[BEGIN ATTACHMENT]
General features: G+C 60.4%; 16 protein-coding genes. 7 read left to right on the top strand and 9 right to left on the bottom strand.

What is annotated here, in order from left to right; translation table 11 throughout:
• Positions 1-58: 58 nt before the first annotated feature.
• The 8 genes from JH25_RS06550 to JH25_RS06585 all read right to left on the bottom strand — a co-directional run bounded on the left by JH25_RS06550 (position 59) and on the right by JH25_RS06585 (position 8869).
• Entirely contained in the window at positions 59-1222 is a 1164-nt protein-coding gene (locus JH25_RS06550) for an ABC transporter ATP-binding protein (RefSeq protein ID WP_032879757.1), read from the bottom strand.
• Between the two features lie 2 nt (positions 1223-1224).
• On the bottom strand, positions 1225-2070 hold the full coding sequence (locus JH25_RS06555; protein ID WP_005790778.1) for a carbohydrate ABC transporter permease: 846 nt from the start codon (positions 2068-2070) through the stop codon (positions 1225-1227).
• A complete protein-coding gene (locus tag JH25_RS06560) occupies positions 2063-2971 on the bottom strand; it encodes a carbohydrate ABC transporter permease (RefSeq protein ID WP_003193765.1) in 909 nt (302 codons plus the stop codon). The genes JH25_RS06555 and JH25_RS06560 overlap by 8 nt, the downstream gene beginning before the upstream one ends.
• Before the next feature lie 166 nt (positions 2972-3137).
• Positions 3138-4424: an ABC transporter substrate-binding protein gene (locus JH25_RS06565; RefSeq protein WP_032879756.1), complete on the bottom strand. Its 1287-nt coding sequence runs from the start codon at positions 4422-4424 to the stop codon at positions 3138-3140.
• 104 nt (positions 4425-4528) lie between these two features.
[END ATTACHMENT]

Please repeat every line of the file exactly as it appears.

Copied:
General features: G+C 60.4%; 16 protein-coding genes. 7 read left to right on the top strand and 9 right to left on the bottom strand.

What is annotated here, in order from left to right; translation table 11 throughout:
• Positions 1-58: 58 nt before the first annotated feature.
• The 8 genes from JH25_RS06550 to JH25_RS06585 all read right to left on the bottom strand — a co-directional run bounded on the left by JH25_RS06550 (position 59) and on the right by JH25_RS06585 (position 8869).
• Entirely contained in the window at positions 59-1222 is a 1164-nt protein-coding gene (locus JH25_RS06550) for an ABC transporter ATP-binding protein (RefSeq protein ID WP_032879757.1), read from the bottom strand.
• Between the two features lie 2 nt (positions 1223-1224).
• On the bottom strand, positions 1225-2070 hold the full coding sequence (locus JH25_RS06555; protein ID WP_005790778.1) for a carbohydrate ABC transporter permease: 846 nt from the start codon (positions 2068-2070) through the stop codon (positions 1225-1227).
• A complete protein-coding gene (locus tag JH25_RS06560) occupies positions 2063-2971 on the bottom strand; it encodes a carbohydrate ABC transporter permease (RefSeq protein ID WP_003193765.1) in 909 nt (302 codons plus the stop codon). The genes JH25_RS06555 and JH25_RS06560 overlap by 8 nt, the downstream gene beginning before the upstream one ends.
• Before the next feature lie 166 nt (positions 2972-3137).
• Positions 3138-4424: an ABC transporter substrate-binding protein gene (locus JH25_RS06565; RefSeq protein WP_032879756.1), complete on the bottom strand. Its 1287-nt coding sequence runs from the start codon at positions 4422-4424 to the stop codon at positions 3138-3140.
• 104 nt (positions 4425-4528) lie between these two features.